New Japanese ballooning budget raises collaps fears

Discussion in 'Economics' started by ASusilovic, Dec 27, 2009.

  1. Dec. 26 (Bloomberg) -- Prime Minister Yukio Hatoyama unveiled a record budget of 92.3 trillion yen ($1 trillion) aimed at increasing the wealth of Japanese households and reducing the economy’s reliance on exports.

    The proposal for the fiscal year that starts April 1, released yesterday in Tokyo, said the government will sell 44.3 trillion yen of new debt to help fund a revenue shortfall.

    Hatoyama’s budget, the first since his Democratic Party of Japan took office in September, reflects campaign promises to address economic stagnation by lifting the spending power of the nation’s households. Economists have criticized the plans for deepening concerns about the nation’s indebtedness and failing to address regulatory constraints on businesses.

    “It’s impossible to keep tolerating this massive spending,” said Takeshi Minami, chief economist at Norinchukin Research Institute in Tokyo. “Japan’s fiscal health will continue to be exceedingly severe given revenue won’t grow and a stagnant recovery may require additional economic measures.”

    The extra yield, or spread, on 30-year government bonds over two-year notes was at 2.11 percentage point yesterday in Tokyo. The level is near a four-year high, reflecting concerns about the government’s debt management.

    The budget gap has already increased to the equivalent of 10.5 percent of gross domestic product this year from 2.5 percent two years ago, according to International Monetary Fund estimates released last month.

    Total bond and note sales to the market will swell to a record 144.3 trillion yen, according to the proposal, lower than the 145 trillion yen median estimate of 15 primary dealers surveyed by Bloomberg News.

    Fiscal Discipline

    “The government will need to be careful about maintaining fiscal discipline or some investors may start to think government finances are heading for a collapse,” Minami said.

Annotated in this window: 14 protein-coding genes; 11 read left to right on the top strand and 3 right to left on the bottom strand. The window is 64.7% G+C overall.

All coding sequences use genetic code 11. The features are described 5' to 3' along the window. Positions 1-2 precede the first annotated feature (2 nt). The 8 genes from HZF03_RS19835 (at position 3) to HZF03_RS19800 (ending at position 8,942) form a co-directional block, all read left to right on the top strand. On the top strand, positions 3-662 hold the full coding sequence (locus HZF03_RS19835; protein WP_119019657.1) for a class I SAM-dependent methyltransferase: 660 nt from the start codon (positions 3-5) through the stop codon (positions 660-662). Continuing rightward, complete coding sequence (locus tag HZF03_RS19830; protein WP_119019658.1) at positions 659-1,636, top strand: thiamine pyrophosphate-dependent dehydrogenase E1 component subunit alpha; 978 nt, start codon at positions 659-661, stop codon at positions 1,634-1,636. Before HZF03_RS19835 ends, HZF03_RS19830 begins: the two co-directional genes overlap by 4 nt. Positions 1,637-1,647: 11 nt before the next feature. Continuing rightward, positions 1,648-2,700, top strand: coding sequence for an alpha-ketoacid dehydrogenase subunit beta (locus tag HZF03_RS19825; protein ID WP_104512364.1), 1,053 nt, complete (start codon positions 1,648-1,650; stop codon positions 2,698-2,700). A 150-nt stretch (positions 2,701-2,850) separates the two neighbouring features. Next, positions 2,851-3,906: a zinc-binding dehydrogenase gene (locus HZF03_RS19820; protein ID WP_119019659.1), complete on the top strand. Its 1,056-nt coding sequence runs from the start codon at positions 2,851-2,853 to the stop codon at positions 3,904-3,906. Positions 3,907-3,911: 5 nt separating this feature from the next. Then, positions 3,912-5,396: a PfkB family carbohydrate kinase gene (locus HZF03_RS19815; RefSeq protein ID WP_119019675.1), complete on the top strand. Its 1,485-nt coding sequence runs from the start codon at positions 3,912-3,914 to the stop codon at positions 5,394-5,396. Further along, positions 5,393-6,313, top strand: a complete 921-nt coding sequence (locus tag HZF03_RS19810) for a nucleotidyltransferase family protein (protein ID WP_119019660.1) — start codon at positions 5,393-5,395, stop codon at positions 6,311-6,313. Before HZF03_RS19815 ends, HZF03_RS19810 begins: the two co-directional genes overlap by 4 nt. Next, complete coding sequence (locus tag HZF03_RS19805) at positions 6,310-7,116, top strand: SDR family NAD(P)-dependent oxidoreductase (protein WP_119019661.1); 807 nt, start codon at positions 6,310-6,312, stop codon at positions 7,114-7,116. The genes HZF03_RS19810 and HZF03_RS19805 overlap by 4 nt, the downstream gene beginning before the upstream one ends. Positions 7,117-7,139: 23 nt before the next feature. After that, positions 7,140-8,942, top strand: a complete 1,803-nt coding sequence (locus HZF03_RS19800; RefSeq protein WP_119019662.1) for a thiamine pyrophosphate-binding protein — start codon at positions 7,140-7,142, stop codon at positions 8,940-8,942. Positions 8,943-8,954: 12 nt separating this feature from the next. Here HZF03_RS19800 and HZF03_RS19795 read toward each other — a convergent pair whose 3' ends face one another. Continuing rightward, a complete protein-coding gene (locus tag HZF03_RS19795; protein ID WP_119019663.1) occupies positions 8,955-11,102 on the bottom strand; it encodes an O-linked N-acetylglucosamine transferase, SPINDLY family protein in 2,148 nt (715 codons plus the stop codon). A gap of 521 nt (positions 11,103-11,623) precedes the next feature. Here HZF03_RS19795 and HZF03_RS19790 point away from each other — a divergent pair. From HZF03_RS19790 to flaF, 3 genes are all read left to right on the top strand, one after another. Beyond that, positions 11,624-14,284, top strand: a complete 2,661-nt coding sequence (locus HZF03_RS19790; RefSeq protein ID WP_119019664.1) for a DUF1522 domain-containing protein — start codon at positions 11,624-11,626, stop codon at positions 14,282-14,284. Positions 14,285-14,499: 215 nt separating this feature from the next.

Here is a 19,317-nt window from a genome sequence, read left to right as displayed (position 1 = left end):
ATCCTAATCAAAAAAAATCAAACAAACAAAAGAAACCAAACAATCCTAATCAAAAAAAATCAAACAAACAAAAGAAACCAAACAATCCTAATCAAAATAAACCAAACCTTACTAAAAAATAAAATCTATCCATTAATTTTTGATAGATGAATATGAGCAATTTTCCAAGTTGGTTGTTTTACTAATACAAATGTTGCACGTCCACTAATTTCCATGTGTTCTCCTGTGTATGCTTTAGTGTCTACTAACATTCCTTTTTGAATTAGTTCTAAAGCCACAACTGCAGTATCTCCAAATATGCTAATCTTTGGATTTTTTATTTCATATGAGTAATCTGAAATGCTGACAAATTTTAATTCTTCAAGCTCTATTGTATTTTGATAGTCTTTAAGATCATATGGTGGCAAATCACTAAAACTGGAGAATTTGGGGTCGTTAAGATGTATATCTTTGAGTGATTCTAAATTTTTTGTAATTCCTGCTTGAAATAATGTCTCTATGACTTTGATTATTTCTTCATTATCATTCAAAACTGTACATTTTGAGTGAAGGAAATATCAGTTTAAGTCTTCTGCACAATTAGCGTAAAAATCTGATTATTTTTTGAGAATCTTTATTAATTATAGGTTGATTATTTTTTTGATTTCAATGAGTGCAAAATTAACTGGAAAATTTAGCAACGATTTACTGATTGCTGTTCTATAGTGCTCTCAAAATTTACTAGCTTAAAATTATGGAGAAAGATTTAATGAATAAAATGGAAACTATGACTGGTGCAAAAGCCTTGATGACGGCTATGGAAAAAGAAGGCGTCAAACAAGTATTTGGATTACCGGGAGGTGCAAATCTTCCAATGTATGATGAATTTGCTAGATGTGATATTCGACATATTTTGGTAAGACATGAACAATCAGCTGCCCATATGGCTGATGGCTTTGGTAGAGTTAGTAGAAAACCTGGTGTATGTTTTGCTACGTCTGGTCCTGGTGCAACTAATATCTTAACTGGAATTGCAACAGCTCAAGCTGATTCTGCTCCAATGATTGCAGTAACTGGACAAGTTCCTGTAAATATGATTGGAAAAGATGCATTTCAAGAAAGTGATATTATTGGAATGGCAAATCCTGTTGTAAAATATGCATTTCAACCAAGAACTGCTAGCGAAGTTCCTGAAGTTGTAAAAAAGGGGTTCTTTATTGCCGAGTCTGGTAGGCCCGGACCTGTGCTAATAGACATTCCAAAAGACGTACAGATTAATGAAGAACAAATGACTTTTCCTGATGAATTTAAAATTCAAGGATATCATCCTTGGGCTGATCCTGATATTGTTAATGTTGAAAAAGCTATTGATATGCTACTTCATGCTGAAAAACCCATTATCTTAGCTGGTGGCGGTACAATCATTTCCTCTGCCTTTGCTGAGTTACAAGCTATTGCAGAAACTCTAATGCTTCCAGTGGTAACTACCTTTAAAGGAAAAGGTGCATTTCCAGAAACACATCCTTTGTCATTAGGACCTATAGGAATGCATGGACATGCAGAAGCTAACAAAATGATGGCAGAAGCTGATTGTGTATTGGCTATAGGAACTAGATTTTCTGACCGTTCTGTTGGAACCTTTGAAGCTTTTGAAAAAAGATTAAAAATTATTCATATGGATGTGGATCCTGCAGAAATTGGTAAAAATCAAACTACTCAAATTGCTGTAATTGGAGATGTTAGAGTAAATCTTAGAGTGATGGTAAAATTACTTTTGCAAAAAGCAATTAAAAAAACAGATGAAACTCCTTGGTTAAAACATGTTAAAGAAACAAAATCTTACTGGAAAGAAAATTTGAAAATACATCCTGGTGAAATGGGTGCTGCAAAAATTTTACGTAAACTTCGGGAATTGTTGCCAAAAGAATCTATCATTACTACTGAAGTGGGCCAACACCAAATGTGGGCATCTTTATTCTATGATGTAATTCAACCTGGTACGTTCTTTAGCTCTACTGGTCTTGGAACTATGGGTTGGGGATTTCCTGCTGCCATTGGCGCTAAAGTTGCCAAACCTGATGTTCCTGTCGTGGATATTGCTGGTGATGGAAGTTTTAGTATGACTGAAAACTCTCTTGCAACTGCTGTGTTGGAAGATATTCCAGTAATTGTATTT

Japan’s expanding deficit forced the DPJ to pare back some campaign promises this week. Hatoyama abandoned plans to end a provisional gasoline tax, securing about 2.5 trillion yen.

    The premier also cut about 3 trillion yen off the unprecedented 95 trillion yen in budget requests he received from ministries, restraint that analysts including Hideo Kumano say indicates he doesn’t want to lose control of the government’s finances.

    “Some people have been critical of the DPJ’s change of heart,” said Kumano, chief economist at Dai-Ichi Life Research Institute and a former Bank of Japan official. “But it is a sign they are now steering along a more realistic course.”

    Record Cuts

    Spending on public works will be cut by a record to 5.8 trillion yen, the proposal said.

    The construction industry has underperformed the nation’s stock market since Hatoyama won an election on Aug. 30, with the Topix Construction Index losing 13 percent compared with a 6 percent decline in the overall Topix index. Tokyo-based Kajima Corp., Japan’s biggest builder by assets, has lost 30 percent in that period.

    Hatoyama has sought to increase spending on childcare and reduce tuition costs to help bolster families’ incomes and strengthen consumer spending. Japan’s recovery from its worst postwar recession has relied on exports. GDP growth slowed to 1.3 percent in the third quarter from 2.7 percent in the previous three months.